Repping a chance to watch fame as it happens — or doesn’t — for four young actors, Tony Zierra’s docu “Carving Out Our Name” should have provided a real-life contrast to Griffin Dunne’s concurrent mockdoc satire “Lisa Picard Is Famous.” Unfortunately, this incredibly pretentious, ponderous effort blows that chance big-time. Focusing on home-movie level errata, never asking any of the seemingly obvious questions — from “Why did you become an actor?” to “What was working on ‘American Beauty’ like?” — near-unwatchable pic leaves a potentially great subject untapped. Despite presence of at least one thesp (“Beauty’s” Wes Bentley) with marquee value, “Carving” will need considerable re-editing to tempt even fringe theatrical or cable sales.
Zierra has so much luck on his side from the outset that feature’s inability to capitalize soon seems willfully perverse. He shot footage over five years of peer friends Bentley, Chad Lindberg (“October Sky,” “The Fast and the Furious”), Brad Rowe (“Billy’s Hollywood Screen Kiss,” TV series “Wasteland” and “NewsRadio”) and Greg Fawcett, starting when the four were L.A. housemates without a significant screen credit among them.
Even medium-level success happens to so few who come to Hollywood that this group’s general good fortune seems to guarantee the film’s own. But Zierra’s priorities are inscrutable at best, irrelevant at frequent worst. Among the basic questions never addressed here: When and how did the four young men (and the filmmaker) become friends? How long did they share the same rental home? How did each win potentially breakthrough parts? Which others did they lose? How does success change them?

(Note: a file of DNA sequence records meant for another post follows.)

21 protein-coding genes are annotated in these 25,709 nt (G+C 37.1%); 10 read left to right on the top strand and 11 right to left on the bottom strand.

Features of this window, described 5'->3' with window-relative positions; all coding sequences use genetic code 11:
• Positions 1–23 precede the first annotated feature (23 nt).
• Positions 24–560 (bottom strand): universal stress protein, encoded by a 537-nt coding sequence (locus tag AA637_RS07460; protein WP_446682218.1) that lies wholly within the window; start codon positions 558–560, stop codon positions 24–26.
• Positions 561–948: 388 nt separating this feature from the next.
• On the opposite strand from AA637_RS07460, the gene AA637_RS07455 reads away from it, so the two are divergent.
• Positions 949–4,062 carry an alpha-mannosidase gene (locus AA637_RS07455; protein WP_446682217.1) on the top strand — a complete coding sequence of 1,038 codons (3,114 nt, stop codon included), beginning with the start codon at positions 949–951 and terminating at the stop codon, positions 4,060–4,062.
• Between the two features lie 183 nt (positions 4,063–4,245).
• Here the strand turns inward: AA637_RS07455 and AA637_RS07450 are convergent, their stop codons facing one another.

Just what does “Carving” manage to spend almost two hours on? Well, there’s much footage of the guys goofing around with one another, hanging with their girlfriends, driving around town, exulting over good news, bumming over bad, having “deep-in-thought” moments that are meaningless since we never get to know them well enough to imagine what those thoughts might be.
Bentley comes off as most charismatic and unassuming of the lot. But the only one whose vulnerabilities are really glimpsed is handsome, luckless Fawcett — and it isn’t flattering. From the start, Zierra almost exclusively shows him in manic, sulking or jealous moods.Nor do Bentley, Lindberg and Rowe appear fulfilled by their variable degrees of eventual success. Why? Pic doesn’t inquire.
When Bentley is seen at a wintry rural Canadian shoot, there’s no mention what the pic is (Michael Winterbottom’s “The Claim”). Apart from a brief “Charlie Rose” clip with “Beauty” co-star Kevin Spacey, there’s no significant commentary here from fellow industry players.
Occasional rough sound and vid lensing would be less bothersome if overall content were worth the concentration required; what’s onscreen easily could be pared to an hour or less, with no one other than friends and family members regretting the loss.